California state regulators are investigating two utility companies that reported incidents close in time and location to the start of the Camp and Woolsey fires.

Preliminary incident reports submitted last week to the Safety and Enforcement Division of the California Public Utilities Commission provide a glimpse of conditions near the origins of the deadly blazes. Both utilities say they are cooperating with state investigators.

Almost 15 minutes before the Camp Fire began near Pulga, PG&E said it experienced a transmission line outage about 1 mile northeast of the town.

In Southern California, where the Woolsey Fire began Thursday afternoon in unincorporated Ventura County, SoCal Edison reported that a circuit relayed out of the Chatsworth Substation about two minutes before the blaze broke out. The incident location in the report appears to be the same as CalFire's location for the fire's origin. But it's not clear how close they actually are to each other.

SoCal Edison's report says, "at this point we have no indication from fire agency personnel that SCE utility facilities may have been involved in the start of the fire."

Search for missing people continues

About 100 people are still unaccounted for statewide, authorities said Monday. Officials are hoping those people are safe elsewhere, but with wildfires still burning, the death toll is expected to rise.

So far, 42 bodies have been recovered from homes and vehicles in or near Paradise. The Butte County Sheriff's Office identified three of the victims as Ernest Foss, 65, from Paradise; Jesus Fernandez, 48, from Concow; and Carl Wiley, 77, from Magalia.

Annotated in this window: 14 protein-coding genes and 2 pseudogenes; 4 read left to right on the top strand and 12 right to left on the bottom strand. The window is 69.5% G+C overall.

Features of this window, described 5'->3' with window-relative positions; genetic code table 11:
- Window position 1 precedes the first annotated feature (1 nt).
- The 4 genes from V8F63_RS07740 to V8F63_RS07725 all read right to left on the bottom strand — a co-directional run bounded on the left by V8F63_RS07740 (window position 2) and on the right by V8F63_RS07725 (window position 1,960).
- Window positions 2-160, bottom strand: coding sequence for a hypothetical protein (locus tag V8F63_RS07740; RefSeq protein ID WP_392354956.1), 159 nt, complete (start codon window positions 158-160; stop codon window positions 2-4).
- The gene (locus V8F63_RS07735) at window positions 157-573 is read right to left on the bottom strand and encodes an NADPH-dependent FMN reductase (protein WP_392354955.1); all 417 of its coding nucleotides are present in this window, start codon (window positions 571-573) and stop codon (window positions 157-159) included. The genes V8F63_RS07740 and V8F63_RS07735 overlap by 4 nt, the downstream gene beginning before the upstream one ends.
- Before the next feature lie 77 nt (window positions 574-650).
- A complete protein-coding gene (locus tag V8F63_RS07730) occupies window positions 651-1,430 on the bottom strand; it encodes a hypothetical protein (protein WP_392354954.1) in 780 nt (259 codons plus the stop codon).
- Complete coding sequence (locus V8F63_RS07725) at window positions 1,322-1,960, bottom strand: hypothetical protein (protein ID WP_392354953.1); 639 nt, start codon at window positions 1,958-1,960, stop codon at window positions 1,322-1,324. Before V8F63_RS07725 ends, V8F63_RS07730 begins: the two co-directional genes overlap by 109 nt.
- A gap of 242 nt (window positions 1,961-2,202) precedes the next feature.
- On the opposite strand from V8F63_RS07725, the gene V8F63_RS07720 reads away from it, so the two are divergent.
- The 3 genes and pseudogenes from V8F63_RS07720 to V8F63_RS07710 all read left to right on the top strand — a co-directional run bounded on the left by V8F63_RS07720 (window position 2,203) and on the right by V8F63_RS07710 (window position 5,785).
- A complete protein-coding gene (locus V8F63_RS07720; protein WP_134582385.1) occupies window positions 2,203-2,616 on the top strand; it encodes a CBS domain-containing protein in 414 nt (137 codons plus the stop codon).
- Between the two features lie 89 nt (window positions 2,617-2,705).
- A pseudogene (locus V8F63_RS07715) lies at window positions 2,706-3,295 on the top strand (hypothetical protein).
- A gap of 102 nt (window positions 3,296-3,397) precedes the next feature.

In Southern California, officials said two deaths in Malibu were related to the Woolsey Fire, bringing the statewide death toll to 44.

Butte County Sheriff and Coroner Kory L. Honea said his office is bringing in additional resources to expedite the identification and processing of human remains, including 13 coroner search recovery teams, 150 search and rescue personnel, cadaver dogs, two portable temporary morgue units, and a rapid DNA system.

California Highway Patrol Chief Brent Newman asked for the public's patience as teams clear affected areas. As part of those efforts, CHP teams removed 60 abandoned cars and set up barriers around dangerous areas. He urged people trying to cross them so they can reach their homes to be patient.

"It is not a safe environment whatsoever," he said.

Residents displaced with no end in sight

More than 300,000 people have been forced from their homes statewide. The majority of those residents are in Los Angeles County, where 170,000 were evacuated.

The evacuees included celebrities who lost their homes in Malibu as well as first responders who are setting aside their grief to save others. While much of Malibu lies in ruins, the city's mayor pro tem, Jefferson 'Zuma Jay' Wagner, is recovering in a hospital after trying to save his home.

Adding to the chaos, two wildfires started Monday in Southern California's Ventura County area. The Rocky Peak Fire has burned about 20 acres, officials said. The nearby Lynn Fire has scorched about 15 acres. While structures are threatened, firefighters expect to contain that blaze soon, Ventura County Fire Chief Mark Lorenzen said.